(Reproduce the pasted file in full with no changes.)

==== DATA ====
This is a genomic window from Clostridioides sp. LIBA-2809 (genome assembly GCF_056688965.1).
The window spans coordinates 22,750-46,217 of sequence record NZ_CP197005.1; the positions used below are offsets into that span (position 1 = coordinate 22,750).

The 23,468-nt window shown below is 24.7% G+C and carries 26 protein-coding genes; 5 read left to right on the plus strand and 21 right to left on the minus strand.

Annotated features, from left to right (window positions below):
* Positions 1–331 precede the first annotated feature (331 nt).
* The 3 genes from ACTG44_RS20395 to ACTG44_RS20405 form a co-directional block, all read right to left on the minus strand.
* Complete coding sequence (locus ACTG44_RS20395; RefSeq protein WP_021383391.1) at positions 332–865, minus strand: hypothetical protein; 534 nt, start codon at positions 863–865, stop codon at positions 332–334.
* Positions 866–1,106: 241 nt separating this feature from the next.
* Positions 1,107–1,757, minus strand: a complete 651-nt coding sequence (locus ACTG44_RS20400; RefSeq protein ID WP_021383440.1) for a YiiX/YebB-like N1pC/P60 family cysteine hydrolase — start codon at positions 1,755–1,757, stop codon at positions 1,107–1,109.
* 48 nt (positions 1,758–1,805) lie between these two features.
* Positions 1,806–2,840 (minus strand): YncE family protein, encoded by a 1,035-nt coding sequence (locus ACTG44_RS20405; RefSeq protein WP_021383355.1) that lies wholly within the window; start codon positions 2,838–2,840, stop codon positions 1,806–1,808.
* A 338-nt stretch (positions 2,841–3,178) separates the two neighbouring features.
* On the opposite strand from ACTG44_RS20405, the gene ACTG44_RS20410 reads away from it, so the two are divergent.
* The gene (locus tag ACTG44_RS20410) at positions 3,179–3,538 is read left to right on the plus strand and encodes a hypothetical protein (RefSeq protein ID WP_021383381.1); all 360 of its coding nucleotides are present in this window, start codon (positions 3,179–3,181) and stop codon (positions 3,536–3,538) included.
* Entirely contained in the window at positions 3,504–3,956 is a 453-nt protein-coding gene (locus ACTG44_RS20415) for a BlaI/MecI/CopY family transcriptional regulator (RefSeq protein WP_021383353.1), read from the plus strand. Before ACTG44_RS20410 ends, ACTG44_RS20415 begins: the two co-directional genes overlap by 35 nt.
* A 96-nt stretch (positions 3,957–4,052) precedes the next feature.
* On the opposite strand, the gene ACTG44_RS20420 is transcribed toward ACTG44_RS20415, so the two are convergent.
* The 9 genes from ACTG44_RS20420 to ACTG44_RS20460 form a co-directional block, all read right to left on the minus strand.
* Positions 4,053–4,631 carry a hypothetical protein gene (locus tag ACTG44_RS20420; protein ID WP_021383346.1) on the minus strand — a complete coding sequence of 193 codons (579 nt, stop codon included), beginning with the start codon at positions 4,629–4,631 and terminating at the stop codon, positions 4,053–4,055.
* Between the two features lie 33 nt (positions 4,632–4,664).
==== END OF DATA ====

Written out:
This is a genomic window from Clostridioides sp. LIBA-2809 (genome assembly GCF_056688965.1).
The window spans coordinates 22,750-46,217 of sequence record NZ_CP197005.1; the positions used below are offsets into that span (position 1 = coordinate 22,750).

The 23,468-nt window shown below is 24.7% G+C and carries 26 protein-coding genes; 5 read left to right on the plus strand and 21 right to left on the minus strand.

Annotated features, from left to right (window positions below):
* Positions 1–331 precede the first annotated feature (331 nt).
* The 3 genes from ACTG44_RS20395 to ACTG44_RS20405 form a co-directional block, all read right to left on the minus strand.
* Complete coding sequence (locus ACTG44_RS20395; RefSeq protein WP_021383391.1) at positions 332–865, minus strand: hypothetical protein; 534 nt, start codon at positions 863–865, stop codon at positions 332–334.
* Positions 866–1,106: 241 nt separating this feature from the next.
* Positions 1,107–1,757, minus strand: a complete 651-nt coding sequence (locus ACTG44_RS20400; RefSeq protein ID WP_021383440.1) for a YiiX/YebB-like N1pC/P60 family cysteine hydrolase — start codon at positions 1,755–1,757, stop codon at positions 1,107–1,109.
* 48 nt (positions 1,758–1,805) lie between these two features.
* Positions 1,806–2,840 (minus strand): YncE family protein, encoded by a 1,035-nt coding sequence (locus ACTG44_RS20405; RefSeq protein WP_021383355.1) that lies wholly within the window; start codon positions 2,838–2,840, stop codon positions 1,806–1,808.
* A 338-nt stretch (positions 2,841–3,178) separates the two neighbouring features.
* On the opposite strand from ACTG44_RS20405, the gene ACTG44_RS20410 reads away from it, so the two are divergent.
* The gene (locus tag ACTG44_RS20410) at positions 3,179–3,538 is read left to right on the plus strand and encodes a hypothetical protein (RefSeq protein ID WP_021383381.1); all 360 of its coding nucleotides are present in this window, start codon (positions 3,179–3,181) and stop codon (positions 3,536–3,538) included.
* Entirely contained in the window at positions 3,504–3,956 is a 453-nt protein-coding gene (locus ACTG44_RS20415) for a BlaI/MecI/CopY family transcriptional regulator (RefSeq protein WP_021383353.1), read from the plus strand. Before ACTG44_RS20410 ends, ACTG44_RS20415 begins: the two co-directional genes overlap by 35 nt.
* A 96-nt stretch (positions 3,957–4,052) precedes the next feature.
* On the opposite strand, the gene ACTG44_RS20420 is transcribed toward ACTG44_RS20415, so the two are convergent.
* The 9 genes from ACTG44_RS20420 to ACTG44_RS20460 form a co-directional block, all read right to left on the minus strand.
* Positions 4,053–4,631 carry a hypothetical protein gene (locus tag ACTG44_RS20420; protein ID WP_021383346.1) on the minus strand — a complete coding sequence of 193 codons (579 nt, stop codon included), beginning with the start codon at positions 4,629–4,631 and terminating at the stop codon, positions 4,053–4,055.
* Between the two features lie 33 nt (positions 4,632–4,664).